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Flight Deck Mornings

by David Worden

​Flight Deck Mornings

​Sitting on the deck you feel the coldness of the steel
​Yet far beneath the steel emits a radiant heat
​Sitting there tired and beat, sad of life and full of pride
​Observe the sun as it sets on high.

​Water bluer then any color in a crayon box
Reminders of a man and his blue ox
Skin of the ship is gray, the color of a sad and dismal day
We call the color haze-gray and underway.

You wear your protective clothes, vest, gloves, goggles, cranial,
And let not forget Mickey Mouse ears.
Ears to protect you so you can hear.
​Sounds of engines, jets, catapults and steams escaping the bowels of the ship
​Lest not forgets the people hollering, reminding us to slow down so we don’t trip
Bells, whistles, horns and such
Then there are the speakers that tell us much.

​As planes, jets and helicopters engines turn you feel the burn
​The burn is in many places you see, there’s the fire that burns in me,
​The one to join them in that place on high, it is the one that makes me sigh
​Then the burn from the heat, heat as intense as any desert can be
​The deck hard beneath your feet makes your legs strong and lean
​Keeping your head on a swivel makes all of your senses keen.

Taste the salt in the air as it sticks to your face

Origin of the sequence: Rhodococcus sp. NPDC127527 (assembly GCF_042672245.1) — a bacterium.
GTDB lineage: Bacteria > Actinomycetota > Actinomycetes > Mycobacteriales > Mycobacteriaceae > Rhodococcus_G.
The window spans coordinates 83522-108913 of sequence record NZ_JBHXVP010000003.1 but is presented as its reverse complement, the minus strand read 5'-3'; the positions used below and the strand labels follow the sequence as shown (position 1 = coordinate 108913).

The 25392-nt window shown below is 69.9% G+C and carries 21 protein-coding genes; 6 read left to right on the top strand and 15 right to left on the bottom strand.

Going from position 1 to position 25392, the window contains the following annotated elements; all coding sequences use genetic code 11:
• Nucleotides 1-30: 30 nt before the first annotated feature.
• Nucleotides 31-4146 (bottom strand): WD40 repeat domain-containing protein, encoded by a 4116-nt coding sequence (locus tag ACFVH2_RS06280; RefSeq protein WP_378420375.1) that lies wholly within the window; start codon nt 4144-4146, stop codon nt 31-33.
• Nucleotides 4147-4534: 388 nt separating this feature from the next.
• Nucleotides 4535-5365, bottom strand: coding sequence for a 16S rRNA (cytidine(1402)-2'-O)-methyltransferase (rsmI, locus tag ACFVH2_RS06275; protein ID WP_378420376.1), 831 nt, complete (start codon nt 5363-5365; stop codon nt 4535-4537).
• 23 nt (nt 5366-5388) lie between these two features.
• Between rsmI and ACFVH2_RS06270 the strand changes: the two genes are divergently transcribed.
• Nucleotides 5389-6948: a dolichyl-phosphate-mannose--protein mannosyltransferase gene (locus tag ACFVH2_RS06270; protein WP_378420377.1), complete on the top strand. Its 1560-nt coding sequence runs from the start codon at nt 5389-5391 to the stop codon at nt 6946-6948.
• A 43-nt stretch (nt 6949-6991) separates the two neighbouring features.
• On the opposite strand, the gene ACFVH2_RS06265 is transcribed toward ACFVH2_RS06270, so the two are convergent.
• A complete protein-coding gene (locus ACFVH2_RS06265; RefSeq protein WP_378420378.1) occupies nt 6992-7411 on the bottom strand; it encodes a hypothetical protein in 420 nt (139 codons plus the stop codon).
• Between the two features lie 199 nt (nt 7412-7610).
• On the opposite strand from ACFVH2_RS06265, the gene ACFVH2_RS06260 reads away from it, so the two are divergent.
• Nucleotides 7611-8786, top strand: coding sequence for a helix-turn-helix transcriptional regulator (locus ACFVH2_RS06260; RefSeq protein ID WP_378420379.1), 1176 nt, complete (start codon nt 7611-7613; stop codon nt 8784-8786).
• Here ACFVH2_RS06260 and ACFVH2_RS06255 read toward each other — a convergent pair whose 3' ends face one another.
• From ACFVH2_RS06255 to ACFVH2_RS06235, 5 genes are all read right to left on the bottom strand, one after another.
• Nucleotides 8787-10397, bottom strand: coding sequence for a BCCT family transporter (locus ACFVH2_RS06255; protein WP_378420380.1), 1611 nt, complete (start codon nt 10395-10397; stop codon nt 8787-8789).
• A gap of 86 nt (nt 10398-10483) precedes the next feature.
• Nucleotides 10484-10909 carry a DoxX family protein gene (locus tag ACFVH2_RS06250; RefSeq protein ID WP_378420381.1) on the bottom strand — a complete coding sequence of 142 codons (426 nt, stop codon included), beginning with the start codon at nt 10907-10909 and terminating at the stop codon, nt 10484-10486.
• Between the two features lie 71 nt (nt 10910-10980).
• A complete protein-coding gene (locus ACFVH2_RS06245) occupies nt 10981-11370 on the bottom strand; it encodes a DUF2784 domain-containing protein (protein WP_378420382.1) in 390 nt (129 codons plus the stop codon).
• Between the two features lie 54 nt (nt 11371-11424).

You get the burning sensation in that awkward place.
There is a thickness in the air, one that you taste as you breathe
It is the fuel from the jets, planes, tractors and ship that you breathe
Chewing on the air as you inhale
Watching your breath as you exhale.

Your nose hairs twinge with a scent of the exhaust
These are scents that seem to be lost
​The smell of bacon comes from below
​A wonderful smell erodes
​Breakfast is done or so it would seem
​Or is this yet another one of my dreams

​Then a sound comes over the five-MC
And it is time for me to move, to work, to run
For I am a flight deck sailor and to me this is fun
This is the truest form of living life for me.

David Worden served in the both the U.S. Army (Infantry) and Navy (Aviation), retiring after a collective 23 years of service to his country (1984 – 2007). His military deployments took him to 5 of the 7 Continents and all 5 of the Oceans. He currently works in the DOD industry and is an Adjunct Professor for ERAU. As the parents of six young adults, he and his wife Wendy are awaiting the next adventure that their empty nest will produce.

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